The Matrix (1999), The Truman Show (1998), Vanilla Sky (2001), Inception (2010)…apart from being cult classics, what do these movies have in common? In different ways, they all deal with reality and perception. As it turns out, our fascination with the nature of reality might just be a feature of postmodern society. The French sociologist and cultural theorist Jean Baudrillard (1929-2007) came up with the concept of hyperreality or hyperrealism to describe the representations of reality in the postmodern era. 

Hyperrealism Hyperrealism

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Table of contents

    Postmodernism is both a period in history and a branch of philosophy that succeeded modernism in the twentieth century. Postmodernism rejected modernist values and embraced the lack of objectivity, fragmentation and irrationality in the present times. The term 'postmodern' was coined by the French philosopher Jean-Francois Lyotard.

    Hyperrealism: definition

    Jean Baudrillard presented the concept of hyperreality in his book Simulacra and Simulation (1981). Baudrillard uses the analogy of a map to explain the concept: modern society relies on maps and guides to the world that we have lost touch with the real, the original version that the map is modelled on.

    Hyperreality: In simple words, hyperreality is the idea that the true reality is lost in representation, replaced by copies in its image.

    The hyperreal is like an object that has been duplicated so many times that the current version looks nothing like the original. To Baudrillard, modern technology, media, and consumer capitalism are to blame for this phenomenon.

    Consumer capitalism is an economic practice and theory where mass marketing is used to manipulate consumers in ways that benefit the sellers.

    Hyperrealism: history

    Baudrillard's concept of hyperreality was influenced by concepts of semiotics and Marx's ideas on culture and capitalism. Marshall McLuhan's Medium theory was an antecedent of Baudrillard's hyperreality. McLuhan was a Canadian philosopher whose theories on media and culture have shaped the study of popular culture.

    The Medium theory suggests that the message is shaped by the medium used to convey it. McLuhan argued that each medium is a unique channel or an environment with unique characteristics that could modify the message and influence culture over time.

    Baudrillard built on McLuhan's concept and challenged it by arguing that both the message and the medium are transformed in the process of transmission. According to Baudrillard, the boundaries of the message, the medium, and the real break down to create a hyperreality.

    The Italian writer, philosopher and critic Umberto Eco proposed a slightly contrasting idea of hyperreality in which the copy of the real has taken precedence over the place of the real in culture. Whereas for Baudrillard, both the copy and the original are replaced by what he called simulacra.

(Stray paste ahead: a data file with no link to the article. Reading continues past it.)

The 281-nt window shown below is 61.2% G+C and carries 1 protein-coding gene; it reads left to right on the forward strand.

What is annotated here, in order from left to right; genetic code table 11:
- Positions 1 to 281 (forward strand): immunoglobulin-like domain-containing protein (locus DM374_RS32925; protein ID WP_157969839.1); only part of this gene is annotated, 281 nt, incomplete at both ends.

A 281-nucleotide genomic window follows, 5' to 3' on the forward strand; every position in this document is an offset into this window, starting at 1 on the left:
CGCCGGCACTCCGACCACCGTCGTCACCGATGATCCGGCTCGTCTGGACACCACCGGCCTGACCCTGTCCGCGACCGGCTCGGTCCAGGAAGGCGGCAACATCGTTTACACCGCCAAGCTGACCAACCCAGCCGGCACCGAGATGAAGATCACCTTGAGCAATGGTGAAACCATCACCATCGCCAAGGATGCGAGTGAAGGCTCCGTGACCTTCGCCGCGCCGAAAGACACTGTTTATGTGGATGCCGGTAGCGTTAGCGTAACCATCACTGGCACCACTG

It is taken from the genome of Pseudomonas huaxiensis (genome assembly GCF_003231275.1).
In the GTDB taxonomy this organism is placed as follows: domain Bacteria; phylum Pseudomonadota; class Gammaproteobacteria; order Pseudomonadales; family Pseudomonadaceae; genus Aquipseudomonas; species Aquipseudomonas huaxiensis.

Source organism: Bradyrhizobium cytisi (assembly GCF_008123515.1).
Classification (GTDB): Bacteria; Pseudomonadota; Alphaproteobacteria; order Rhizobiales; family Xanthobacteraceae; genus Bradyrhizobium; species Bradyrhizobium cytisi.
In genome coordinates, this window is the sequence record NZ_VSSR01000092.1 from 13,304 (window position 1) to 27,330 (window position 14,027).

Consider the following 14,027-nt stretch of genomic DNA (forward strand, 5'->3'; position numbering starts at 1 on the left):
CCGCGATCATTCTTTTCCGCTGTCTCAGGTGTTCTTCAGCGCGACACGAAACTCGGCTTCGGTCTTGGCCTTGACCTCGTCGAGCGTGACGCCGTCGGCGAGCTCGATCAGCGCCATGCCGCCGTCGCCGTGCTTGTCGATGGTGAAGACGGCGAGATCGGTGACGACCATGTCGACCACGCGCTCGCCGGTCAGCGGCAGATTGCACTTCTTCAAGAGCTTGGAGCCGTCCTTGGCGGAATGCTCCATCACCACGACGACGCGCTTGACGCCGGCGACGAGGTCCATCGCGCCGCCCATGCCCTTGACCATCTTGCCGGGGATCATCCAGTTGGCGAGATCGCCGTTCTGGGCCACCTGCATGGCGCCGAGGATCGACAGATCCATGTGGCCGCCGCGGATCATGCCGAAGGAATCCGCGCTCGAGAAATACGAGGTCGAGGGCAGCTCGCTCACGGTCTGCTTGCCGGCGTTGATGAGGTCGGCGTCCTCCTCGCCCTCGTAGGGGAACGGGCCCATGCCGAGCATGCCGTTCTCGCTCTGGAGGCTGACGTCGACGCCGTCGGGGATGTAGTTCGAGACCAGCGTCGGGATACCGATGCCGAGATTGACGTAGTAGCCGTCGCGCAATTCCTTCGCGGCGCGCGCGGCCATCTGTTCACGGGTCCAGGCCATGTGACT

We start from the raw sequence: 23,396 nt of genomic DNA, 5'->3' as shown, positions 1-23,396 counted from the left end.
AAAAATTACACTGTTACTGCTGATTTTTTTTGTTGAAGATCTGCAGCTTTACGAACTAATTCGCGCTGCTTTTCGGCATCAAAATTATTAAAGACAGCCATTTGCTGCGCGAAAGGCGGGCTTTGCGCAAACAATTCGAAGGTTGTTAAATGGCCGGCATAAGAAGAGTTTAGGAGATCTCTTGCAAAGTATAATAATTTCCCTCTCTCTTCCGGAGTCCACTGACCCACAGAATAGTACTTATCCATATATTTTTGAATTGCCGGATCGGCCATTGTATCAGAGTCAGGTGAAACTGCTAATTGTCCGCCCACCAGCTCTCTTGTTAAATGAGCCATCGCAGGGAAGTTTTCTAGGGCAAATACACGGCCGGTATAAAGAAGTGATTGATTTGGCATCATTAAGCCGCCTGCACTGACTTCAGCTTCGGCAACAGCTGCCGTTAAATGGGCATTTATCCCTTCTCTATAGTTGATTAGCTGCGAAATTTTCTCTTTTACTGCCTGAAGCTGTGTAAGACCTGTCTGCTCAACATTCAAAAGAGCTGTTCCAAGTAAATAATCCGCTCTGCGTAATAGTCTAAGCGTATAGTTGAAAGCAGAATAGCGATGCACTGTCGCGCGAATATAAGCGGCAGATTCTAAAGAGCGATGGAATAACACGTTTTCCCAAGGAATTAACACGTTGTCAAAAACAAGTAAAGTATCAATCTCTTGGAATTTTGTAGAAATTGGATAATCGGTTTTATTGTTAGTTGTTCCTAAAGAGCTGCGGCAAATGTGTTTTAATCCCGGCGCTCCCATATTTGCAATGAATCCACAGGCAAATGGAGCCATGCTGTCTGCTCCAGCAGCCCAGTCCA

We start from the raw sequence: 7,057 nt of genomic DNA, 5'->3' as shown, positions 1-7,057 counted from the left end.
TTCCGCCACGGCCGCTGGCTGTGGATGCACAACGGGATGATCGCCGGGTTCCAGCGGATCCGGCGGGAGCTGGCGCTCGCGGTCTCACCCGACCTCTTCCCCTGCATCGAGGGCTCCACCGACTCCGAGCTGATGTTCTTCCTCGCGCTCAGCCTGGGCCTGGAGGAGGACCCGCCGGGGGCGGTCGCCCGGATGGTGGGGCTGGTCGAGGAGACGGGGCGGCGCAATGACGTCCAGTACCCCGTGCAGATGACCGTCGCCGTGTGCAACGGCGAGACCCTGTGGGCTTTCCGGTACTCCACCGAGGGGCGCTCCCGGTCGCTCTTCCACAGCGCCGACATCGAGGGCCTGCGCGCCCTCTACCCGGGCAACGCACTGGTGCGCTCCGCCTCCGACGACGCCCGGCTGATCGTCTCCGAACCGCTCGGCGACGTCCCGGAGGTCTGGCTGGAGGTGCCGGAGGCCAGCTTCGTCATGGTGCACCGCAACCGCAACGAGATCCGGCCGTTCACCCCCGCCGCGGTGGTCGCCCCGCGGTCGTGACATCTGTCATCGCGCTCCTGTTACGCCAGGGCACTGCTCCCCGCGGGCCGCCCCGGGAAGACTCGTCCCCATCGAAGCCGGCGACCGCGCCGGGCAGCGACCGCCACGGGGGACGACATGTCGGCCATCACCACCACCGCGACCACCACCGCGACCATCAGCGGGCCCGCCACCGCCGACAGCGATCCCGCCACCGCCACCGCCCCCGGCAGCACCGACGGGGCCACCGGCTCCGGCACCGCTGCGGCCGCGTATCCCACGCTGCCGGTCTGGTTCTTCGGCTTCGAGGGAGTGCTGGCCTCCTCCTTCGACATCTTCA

Alternate theories and investigations today tend to focus on 'hyperrealities' rather than a 'hyperreality' brought forth by world systems of power that Baudrillard regarded as the contributing factors of the postmodern condition of hyperreality. Let's talk more about Baudrillard's ideas on the matter!

    Hyperrealism - postmodernism

    Baudrillard's early work in semiotics has influenced the theory of hyperreality. He uses ideas like signs and symbols in cultural theory to describe the concept of hyperreality. To understand the concept of hyperreality better, let's, first of all, understand Baudrillard's terms simulacra and simulation.

    Simulacra: the small unit, i.e., the signs and symbols, that compose the modern appearances that we perceive as reality. They are the signs of the real that replace the real.

    The French philosopher Gilles Deleuze described it as 'an image without resemblance'1. Baudrillard argued that these are not merely copies without an original; they become their own truth, in turn.

    Simulation can be defined as the cumulative effect of the simulacra, the blurring of the boundaries between reality and its representations that act as a proxy for the real and gain their own truth in time.

    The hyperreal is when we can no longer distinguish between the real and the mere portrayal of the real. The portrayals of reality are achieved through signs and symbols.

    'Sign' is a semiotic term first used by the Swiss linguist Ferdinand de Saussure. The concept of sign is also used in linguistics, structuralism, postmodernism, and post-structuralism. Signs are units of communication. It can be a word, an image, a sound, or even the emojis and emoticons that we use on social media.

    Signs play an important role in shaping culture. Signs can be appropriated and manipulated to control information and push certain narratives as the truth.

    Baudrillard proposed that there are three stages in the process, which he called 'orders of the simulacra'2:

    1. Reflection of reality: The first stage is where the sign is an imitation but counterfeit, a relatively faithful copy of reality. Baudrillard called it 'the sacramental order' because the sign is not too far from the original and appears to truthfully reflect reality. Baudrillard associated this stage with the pre-modern period when it was possible to identify the real from the duplicate.

    2. The perversion of reality and pretence of reality: At this stage, signs are referential and shadow a distant reality. But they present a distorted reality, as signs are not capable of presenting the real as it is. Baudrillard described this stage as the 'order of sorcery' because this is where an arbitrary meaning is attributed to things. The representations appear to be presenting a reality, but these are duplicates of a non-existent original and are eventually accepted as reality.

    Industrialisation and mass production where millions of copies are made in the same image, and therefore, the distinction between the original and the copy is not possible.

    3. The Precession of Simulacra: Baudrillard described the simulacrum as a characteristic of the postmodern age. At this stage, we confront the representation before the reality, and our perception of reality is shaped by the representation. It becomes a system where it is difficult to tell the reality apart from its representation.

    Hyperrealism: examples

    Baudrillard pointed out a number of facets of modern life where these ideas are at work.